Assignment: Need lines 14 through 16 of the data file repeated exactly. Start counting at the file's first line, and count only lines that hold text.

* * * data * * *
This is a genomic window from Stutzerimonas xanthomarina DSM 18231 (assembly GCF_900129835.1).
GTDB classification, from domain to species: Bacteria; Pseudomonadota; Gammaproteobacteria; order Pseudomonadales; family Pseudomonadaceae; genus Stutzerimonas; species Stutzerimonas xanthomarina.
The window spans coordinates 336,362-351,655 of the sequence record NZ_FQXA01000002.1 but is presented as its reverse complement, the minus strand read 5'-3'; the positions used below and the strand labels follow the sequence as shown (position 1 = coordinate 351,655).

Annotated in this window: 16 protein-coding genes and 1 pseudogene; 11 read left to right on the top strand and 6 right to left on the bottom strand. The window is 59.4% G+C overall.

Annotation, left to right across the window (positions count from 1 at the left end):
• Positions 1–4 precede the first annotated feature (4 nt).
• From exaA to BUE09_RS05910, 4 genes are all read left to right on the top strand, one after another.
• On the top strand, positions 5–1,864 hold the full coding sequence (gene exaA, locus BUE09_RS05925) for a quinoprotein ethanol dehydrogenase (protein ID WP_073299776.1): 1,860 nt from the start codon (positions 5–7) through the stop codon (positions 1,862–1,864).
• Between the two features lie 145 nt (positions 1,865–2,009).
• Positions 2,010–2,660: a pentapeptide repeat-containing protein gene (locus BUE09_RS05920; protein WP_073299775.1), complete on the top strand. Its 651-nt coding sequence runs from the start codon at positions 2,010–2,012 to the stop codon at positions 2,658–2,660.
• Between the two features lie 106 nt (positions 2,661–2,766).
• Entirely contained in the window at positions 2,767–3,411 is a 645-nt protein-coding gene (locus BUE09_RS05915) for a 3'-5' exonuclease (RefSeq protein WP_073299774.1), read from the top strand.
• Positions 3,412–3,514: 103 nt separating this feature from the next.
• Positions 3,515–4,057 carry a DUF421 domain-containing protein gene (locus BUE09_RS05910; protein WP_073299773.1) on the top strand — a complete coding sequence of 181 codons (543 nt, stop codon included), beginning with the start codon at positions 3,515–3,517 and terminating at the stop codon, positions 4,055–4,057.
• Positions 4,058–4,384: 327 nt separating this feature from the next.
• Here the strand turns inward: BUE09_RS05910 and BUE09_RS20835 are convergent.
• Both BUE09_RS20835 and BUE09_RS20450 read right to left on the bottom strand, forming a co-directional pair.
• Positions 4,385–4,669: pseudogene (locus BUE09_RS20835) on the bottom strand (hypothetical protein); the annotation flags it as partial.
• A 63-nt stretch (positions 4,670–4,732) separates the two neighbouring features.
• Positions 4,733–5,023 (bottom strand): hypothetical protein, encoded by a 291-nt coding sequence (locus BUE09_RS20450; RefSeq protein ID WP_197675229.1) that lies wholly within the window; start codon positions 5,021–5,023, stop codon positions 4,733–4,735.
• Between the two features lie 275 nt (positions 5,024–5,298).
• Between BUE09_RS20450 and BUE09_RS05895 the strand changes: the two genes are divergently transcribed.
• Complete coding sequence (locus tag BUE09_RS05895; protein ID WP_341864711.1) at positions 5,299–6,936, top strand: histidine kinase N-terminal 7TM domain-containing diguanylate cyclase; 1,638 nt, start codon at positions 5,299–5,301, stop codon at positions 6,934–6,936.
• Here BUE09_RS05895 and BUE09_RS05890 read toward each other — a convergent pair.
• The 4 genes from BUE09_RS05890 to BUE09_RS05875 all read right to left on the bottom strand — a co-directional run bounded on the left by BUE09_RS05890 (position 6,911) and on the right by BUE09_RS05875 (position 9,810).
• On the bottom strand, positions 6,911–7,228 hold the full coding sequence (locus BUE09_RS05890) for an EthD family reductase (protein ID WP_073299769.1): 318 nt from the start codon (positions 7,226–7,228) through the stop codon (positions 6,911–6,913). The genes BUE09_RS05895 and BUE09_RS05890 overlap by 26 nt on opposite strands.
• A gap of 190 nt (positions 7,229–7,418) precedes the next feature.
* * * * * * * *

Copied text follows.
• Positions 3,515–4,057 carry a DUF421 domain-containing protein gene (locus BUE09_RS05910; protein WP_073299773.1) on the top strand — a complete coding sequence of 181 codons (543 nt, stop codon included), beginning with the start codon at positions 3,515–3,517 and terminating at the stop codon, positions 4,055–4,057.
• Positions 4,058–4,384: 327 nt separating this feature from the next.
• Here the strand turns inward: BUE09_RS05910 and BUE09_RS20835 are convergent.